The civilian and AI routines are equally flawed. I received many a penalty for “killing civilians” simply because they ran into the line of fire. I understand keeping hostages under control is part of the robbery experience, but what sane person would run across a hall where police were exchanging bullet fire with homicidal career criminals? Sure, this is a game that looks and feels like a budget title at times, and I don’t expect incredibly detailed subroutines in a $30 game, but killing bystanders nets you a fairly sizable penalty, especially in a game that requires a lot of grinding.
If you want to afford new equipment, masks, or even skills, that grinding is mandatory. Roll up with a crew, find some really hard but short jobs, and you’ll have a decent stack of dead presidents in about an hour. But even then, a single new gun or a skill high up on your preferred skill tree will really cost you. Initially, I misunderstood how the leveling system worked: I thought players could choose to spend money to upgrade or use skill points. Turns out I was wrong; you need both a certain amount of money and the necessary points to unlock a skill.
In any other game, that would annoy me, and I feel it’s worth noting since that might be a huge turn-off for some people. But here, where pulling off the perfect job gives off such a rush, it’s just a small issue. A particular standout was an art heist I took with three other players. We snuck through the gallery undetected, taking out guards, deactivating cameras, and stealing paintings, almost as if we were real criminals. And then someone got caught, bars slammed over the remaining paintings, security doors cut us off from each other, and the police started to break through the walls. I felt like a master thief when the job was going smoothly. When it wasn’t, and we got away clean, I felt like I had just smashed insurmountable odds. It’s too bad that every job I ever took ended in a shootout, though. A competent, even quite exciting shootout, mind you. But I would’ve liked to actually do some heisting.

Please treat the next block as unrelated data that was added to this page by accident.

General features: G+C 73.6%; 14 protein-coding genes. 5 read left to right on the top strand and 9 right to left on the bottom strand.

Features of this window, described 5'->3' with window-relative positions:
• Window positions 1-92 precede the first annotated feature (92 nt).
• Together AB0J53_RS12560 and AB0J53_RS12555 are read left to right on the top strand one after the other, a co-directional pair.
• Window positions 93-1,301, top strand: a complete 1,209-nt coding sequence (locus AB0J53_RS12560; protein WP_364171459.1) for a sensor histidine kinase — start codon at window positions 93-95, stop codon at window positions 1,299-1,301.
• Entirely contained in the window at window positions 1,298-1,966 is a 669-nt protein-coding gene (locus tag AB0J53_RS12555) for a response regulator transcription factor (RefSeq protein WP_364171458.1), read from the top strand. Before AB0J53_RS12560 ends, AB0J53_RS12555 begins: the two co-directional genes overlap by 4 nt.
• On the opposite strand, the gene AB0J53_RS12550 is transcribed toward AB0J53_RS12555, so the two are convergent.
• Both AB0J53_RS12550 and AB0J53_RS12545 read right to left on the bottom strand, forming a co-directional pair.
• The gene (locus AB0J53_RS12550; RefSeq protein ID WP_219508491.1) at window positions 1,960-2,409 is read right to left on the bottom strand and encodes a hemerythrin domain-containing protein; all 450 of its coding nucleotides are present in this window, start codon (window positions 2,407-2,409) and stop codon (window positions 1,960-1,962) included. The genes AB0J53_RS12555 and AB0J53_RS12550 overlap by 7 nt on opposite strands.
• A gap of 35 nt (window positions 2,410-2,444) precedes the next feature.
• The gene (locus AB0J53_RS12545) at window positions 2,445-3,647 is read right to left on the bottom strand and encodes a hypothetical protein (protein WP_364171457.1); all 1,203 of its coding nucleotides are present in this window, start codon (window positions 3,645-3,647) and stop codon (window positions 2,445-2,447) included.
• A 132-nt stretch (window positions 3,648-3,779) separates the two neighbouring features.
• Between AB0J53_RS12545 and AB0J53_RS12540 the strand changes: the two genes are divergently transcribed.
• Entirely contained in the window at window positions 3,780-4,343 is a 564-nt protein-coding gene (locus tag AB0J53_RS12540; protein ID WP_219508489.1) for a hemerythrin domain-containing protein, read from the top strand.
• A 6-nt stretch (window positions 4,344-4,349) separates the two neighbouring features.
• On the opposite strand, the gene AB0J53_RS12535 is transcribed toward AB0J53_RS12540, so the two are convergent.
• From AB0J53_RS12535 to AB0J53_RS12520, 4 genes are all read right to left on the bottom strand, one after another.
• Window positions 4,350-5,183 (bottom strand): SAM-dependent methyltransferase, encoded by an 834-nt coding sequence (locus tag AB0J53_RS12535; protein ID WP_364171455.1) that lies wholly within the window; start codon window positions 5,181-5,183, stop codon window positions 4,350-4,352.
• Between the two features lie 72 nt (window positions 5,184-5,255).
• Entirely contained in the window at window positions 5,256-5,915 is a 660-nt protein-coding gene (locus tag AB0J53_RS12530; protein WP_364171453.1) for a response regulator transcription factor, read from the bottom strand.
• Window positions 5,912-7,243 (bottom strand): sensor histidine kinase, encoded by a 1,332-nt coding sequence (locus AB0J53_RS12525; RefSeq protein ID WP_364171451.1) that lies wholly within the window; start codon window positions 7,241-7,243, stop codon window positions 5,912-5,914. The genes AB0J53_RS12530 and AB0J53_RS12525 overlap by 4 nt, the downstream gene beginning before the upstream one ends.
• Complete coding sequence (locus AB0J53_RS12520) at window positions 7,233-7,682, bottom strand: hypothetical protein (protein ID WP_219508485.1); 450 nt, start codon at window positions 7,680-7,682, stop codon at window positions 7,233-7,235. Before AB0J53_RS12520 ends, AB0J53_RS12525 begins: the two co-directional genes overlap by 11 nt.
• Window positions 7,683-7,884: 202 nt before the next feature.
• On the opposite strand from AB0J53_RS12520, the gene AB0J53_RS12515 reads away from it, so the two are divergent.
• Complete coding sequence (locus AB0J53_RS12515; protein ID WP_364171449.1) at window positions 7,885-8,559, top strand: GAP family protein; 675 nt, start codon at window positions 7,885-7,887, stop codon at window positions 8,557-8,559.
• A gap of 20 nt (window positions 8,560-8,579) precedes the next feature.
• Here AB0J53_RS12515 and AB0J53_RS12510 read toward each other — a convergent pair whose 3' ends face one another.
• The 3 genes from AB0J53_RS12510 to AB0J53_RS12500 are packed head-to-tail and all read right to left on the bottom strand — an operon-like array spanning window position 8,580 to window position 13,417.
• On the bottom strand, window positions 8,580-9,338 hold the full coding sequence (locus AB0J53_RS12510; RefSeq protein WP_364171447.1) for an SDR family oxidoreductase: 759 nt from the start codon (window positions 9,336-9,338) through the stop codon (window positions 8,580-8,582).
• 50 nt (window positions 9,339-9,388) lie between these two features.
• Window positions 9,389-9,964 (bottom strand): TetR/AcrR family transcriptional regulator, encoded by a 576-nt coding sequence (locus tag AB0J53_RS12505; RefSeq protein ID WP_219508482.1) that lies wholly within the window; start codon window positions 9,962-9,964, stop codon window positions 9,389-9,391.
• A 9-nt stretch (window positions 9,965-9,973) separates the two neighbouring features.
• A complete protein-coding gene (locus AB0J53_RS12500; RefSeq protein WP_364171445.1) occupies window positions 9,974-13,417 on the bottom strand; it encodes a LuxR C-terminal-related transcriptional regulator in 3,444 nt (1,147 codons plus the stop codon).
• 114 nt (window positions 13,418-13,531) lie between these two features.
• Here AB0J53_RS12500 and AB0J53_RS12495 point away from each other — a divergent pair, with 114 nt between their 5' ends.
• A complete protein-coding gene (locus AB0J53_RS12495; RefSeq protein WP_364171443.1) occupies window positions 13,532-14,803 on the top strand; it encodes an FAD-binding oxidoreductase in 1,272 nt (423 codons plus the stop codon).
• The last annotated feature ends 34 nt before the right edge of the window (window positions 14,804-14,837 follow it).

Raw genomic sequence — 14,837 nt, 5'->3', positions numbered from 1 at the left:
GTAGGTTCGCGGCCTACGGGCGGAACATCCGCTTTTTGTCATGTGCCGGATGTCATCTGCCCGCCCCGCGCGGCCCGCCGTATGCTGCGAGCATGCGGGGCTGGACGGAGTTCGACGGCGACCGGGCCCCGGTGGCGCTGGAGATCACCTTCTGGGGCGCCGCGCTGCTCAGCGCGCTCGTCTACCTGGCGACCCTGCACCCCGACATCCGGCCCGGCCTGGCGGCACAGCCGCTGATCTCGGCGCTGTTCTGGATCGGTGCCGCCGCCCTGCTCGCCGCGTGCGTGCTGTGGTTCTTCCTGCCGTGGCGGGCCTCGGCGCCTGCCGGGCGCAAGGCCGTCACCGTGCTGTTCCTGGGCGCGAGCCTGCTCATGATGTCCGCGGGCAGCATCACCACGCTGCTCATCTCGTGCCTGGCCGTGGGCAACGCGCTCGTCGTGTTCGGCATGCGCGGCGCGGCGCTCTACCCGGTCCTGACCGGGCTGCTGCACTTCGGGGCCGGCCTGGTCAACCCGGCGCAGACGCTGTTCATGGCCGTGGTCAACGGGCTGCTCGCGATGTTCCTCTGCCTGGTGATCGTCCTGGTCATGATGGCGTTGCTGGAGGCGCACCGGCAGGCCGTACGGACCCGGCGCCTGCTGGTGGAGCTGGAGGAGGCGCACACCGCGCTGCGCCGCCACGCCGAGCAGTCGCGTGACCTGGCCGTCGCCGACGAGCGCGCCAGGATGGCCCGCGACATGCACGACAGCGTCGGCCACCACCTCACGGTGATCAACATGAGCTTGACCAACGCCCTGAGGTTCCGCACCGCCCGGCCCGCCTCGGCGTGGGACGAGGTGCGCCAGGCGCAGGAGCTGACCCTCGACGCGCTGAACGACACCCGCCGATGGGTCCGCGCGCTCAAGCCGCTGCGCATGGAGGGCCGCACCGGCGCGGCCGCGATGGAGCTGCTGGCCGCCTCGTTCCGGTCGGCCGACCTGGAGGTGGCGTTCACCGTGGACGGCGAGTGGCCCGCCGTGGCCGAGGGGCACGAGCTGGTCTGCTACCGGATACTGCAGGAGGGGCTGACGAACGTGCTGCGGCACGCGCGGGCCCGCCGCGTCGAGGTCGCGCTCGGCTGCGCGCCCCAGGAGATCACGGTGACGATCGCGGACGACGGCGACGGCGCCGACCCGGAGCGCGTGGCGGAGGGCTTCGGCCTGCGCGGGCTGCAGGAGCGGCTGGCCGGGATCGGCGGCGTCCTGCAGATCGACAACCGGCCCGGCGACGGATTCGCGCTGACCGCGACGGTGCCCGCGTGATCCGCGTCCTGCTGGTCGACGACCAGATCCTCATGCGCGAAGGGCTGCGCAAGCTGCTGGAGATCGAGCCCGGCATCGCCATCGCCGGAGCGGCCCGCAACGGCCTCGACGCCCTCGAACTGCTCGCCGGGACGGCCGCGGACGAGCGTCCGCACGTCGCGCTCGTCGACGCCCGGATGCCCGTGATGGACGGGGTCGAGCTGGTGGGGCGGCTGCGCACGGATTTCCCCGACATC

When I reached the point where I had played enough (there isn’t a campaign, you just keep playing jobs until you don’t want to play any more) I couldn’t help shake the feeling that Payday 2 could’ve been so much more. The problematic AI is a real issue, and some more depth during the capers – like a police negotiation mechanic, or an undercover player – would’ve easily catapulted this game into a whole other category. As it stands, it’s a fun multiplayer shooter with quite the hook for crime enthusiasts. If you have some like-minded friends with microphones looking for a new game to play together, you should run out and buy Payday 2 as soon as you can. Even if you don’t, it’s still worth a shot despite the flaws you’d expect from a budget title.
An Unclean Getaway
Payday 2 is a really fun multiplayer shooter, but it doesn't have much to offer beyond that.